Part of the problem with how Congress is dealing with (or not dealing with) accusations of sexual misconduct is that its investigative processes are flawed. Zephyr Teachout, an Associate Professor of Law at Fordham, proposes a fair system for dealing with sexual harassment complaints against members of Congress in I’m Not Convinced Franken Should Quit.
I also believe in zero tolerance. And yet, a lot of women I know — myself included — were left with a sense that something went wrong last week with the effective ouster of Al Franken from the United States Senate. He resigned after a groundswell of his own Democratic colleagues called for him to step down.
Zero tolerance should go hand in hand with two other things: due process and proportionality. … Due process means a fair, full investigation, with a chance for the accused to respond. And proportionality means that while all forms of inappropriate sexual behavior should be addressed, the response should be based on the nature of the transgressions.
… here’s what a fair system might look like: Congress should empower an independent arbiter to investigate complaints — like a Government Accountability Office, with trained experts in the field. Clearly understood mechanisms for reporting should be established. A timetable should be set that ensures complaints receive a prompt response. Both the accuser and the accused could submit questions and would have access to trained advocates and free legal consultation.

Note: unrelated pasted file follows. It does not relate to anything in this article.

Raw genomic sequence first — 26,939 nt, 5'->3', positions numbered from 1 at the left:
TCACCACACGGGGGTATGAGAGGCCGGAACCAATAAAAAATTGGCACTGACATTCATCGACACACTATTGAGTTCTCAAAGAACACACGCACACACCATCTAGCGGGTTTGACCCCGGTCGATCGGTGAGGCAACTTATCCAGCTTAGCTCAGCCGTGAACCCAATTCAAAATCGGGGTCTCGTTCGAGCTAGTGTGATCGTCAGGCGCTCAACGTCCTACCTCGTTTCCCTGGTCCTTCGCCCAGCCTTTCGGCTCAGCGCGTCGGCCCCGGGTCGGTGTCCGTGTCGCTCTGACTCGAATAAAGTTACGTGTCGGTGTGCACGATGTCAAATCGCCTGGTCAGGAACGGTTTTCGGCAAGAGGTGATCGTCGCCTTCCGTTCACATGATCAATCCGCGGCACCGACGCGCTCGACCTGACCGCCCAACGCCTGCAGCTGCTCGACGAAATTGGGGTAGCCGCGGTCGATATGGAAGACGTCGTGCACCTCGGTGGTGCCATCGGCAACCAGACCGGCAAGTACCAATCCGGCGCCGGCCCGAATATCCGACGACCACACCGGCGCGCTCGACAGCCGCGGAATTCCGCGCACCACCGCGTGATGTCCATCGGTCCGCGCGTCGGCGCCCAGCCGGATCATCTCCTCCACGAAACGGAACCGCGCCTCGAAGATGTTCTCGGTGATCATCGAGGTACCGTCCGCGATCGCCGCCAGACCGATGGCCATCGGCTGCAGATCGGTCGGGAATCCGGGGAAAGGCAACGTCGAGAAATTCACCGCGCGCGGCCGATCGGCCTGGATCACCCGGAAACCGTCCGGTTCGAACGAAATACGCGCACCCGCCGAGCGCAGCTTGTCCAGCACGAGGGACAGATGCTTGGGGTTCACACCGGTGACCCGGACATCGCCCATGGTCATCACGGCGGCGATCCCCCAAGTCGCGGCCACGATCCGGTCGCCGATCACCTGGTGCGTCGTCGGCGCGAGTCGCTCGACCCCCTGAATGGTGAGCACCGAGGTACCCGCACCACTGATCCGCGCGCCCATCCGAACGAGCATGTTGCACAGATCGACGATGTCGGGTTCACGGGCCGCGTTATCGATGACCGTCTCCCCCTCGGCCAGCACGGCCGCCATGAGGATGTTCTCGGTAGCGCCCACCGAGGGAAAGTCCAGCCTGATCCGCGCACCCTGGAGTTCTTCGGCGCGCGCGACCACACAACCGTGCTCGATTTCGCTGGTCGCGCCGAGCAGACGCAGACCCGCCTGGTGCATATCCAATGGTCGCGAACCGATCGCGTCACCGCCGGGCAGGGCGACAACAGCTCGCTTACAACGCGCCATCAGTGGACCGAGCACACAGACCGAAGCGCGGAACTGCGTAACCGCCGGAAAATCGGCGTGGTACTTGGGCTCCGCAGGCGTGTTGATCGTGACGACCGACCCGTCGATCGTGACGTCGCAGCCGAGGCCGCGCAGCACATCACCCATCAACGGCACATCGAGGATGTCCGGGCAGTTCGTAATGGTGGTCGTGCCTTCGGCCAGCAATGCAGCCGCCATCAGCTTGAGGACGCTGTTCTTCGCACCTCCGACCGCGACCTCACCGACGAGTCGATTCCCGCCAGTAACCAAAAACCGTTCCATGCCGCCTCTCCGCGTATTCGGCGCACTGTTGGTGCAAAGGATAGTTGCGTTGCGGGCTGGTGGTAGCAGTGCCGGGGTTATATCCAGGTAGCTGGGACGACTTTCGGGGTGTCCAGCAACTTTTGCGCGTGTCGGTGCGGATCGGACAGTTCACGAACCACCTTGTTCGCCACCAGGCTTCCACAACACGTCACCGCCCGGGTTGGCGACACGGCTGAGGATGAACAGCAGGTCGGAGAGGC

The independent arbiter would then make a nonbinding proposal addressing what happened and what should be done. It could include a call to resign or for censure, or a range of other responses tailored to the findings.
… the current alternative — off with the head of the accused, regardless of the accusation — is too quick, too easily subject to political manipulation and too vulnerable to the passions of the moment.
We don’t have the system I’m suggesting. But that doesn’t mean we should give up on process. On Nov. 30, a Senate ethics panel announced the beginning of an investigation into the allegations against Senator Franken. It should run its course, and we should see the results. Then we’ll know whether his planned resignation was warranted.
With time, and the existing ethics procedures, things are likely to emerge that will surprise us all. New facts may put Senator Franken in a better light, or a far worse one, and we should be open to both.
The quick rush to public condemnation … fueled by the media, end[s]up hurting the accuser and the accused … condemning a sitting lawmaker is a public choice and one our representatives should make judiciously.
As it now stands the “off with the head” resignation, like a Presidential pardon, is an admission of guilt but one foisted on the accused by that “quick rush to public condemnation.” As a nation of laws we have to do better than that.